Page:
The Man Who Made Lists – Joshua Kendall

27 Apr

Oh, good gravy. This book is finally over. I don’t mean to say that it was poorly written or too long. Okay, I will say that it was too long for me. But the title really grabbed me. And before you start scratching your head about that I better give you the rest of the title. It’s The Man Who Made Lists: Love, Death, Madness, and the Creation of Roget’s Thesaurus. Now that is a title that we can all get behind. Or I can. The Mister saw the title of my book and smiled. He said “that just wouldn’t be something that would appeal to me”. And now that I have finished all 290 pages, I see where he is coming from.

Lengthy, protracted, padded, extensive, windy... but no that bad, actually.

And let’s get another thing out of the way right now… This book is only somewhat related to our crazy Europe trip which supposed to be what I’m blogging about here. See I thought I could somehow connect it since during his long life (Roget lived to be 91) he did serve as a tutor and travel companion. He would visit Napoleon’s France with two young boys and nearly escape imprisonment. That said, this is still a stretch to include. I just figure since I did the work of reading it that I ought to get to tell y’all about it.

Roget is responsible for the thesaurus being what it is today. I’ll get to that in a sec. He also developed a slide rule that was in use (not the same exact one, you now what I mean) until the popularity of pocket calculators in the ’70s. He also came up with a theory on how the eye processes images that some have credited with the invention of moving pictures, and by extension, shares the blame for the making of”Mama Mia!”. He authored a number of acclaimed academic tomes on things such as math and biology, which was called natural philosophy back in the day.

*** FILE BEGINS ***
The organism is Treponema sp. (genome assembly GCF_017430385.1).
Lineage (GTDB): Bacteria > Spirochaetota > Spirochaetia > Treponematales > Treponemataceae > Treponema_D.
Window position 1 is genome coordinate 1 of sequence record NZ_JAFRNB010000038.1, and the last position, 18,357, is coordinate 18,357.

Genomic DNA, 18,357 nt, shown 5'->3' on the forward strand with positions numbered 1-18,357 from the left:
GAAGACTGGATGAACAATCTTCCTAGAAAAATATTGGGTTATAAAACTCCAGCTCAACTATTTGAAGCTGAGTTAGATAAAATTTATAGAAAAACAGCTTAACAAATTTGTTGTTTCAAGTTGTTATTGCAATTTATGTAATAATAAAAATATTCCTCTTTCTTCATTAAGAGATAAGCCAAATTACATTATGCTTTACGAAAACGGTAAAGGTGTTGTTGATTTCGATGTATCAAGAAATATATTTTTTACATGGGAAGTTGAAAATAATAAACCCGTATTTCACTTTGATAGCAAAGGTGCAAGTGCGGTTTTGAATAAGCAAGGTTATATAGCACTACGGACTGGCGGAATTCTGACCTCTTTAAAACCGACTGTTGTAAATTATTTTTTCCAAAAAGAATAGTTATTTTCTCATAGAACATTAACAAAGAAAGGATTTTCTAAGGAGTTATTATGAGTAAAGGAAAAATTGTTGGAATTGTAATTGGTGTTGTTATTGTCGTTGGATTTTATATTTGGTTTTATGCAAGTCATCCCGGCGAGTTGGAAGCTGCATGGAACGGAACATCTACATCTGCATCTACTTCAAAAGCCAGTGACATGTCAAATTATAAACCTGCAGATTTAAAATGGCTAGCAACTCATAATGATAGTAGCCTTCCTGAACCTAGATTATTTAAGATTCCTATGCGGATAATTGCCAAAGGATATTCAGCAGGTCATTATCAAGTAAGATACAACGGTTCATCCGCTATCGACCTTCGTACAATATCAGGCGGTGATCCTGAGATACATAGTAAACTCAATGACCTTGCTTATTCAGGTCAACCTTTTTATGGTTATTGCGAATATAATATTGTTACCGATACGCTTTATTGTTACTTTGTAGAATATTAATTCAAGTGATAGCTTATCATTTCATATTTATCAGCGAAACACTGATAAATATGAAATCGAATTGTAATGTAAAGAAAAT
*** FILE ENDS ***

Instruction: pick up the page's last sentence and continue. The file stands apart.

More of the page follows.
So the guy that helps students everywhere find synonyms for “cybersex” was a scientist. Oh, and a physician, too. He also got so much love from the lecture circuit that he made bank off that, too. He was definitely smart but remember that madness in that winning title? He was surrounded by it. His mother, his uncle, his sister and his daughter would all struggle with their demons. To cope with a world of chaos he started making… lists. Aha! That’s how they make cheese! (Sorry. I have no idea where that came from.). He was a pathological cataloguer of pretty much everything. The fella tracked how much he and his children weighed and could report these numbers years after the fact. He put order into a jumbled and stressful world by finding a way to categorize it.

This affinity for logging detail led to his life as a scientist. He would retire once order started to crumble in this realm, too. Towards the end of a long connection to science he became distraught over the arguments of evolution. With God’s workmanship in question, Roget dropped out of the game, too. That is what actually inspired the publication of one of his largest and oldest lists, the thesaurus. He sought to create order with language so that it would not be a barrier to effective communication.

I have to wonder what our hero would think now that my spelling errors are being autocorrected as I type and that a thesaurus is available on every computer. Would he think that these were improvements or would he see them as a good way for people to avoid learning? I don’t know. I do think it’s sad that many kids growing up today don’t even realize that a thesaurus started in book form and wasn’t always a click away or that making a mix tape takes far more work than a playlist ever could. Especially if you need to include both Stevie Wonder and the Dixie Chicks in the same tape, and, you know, you do.


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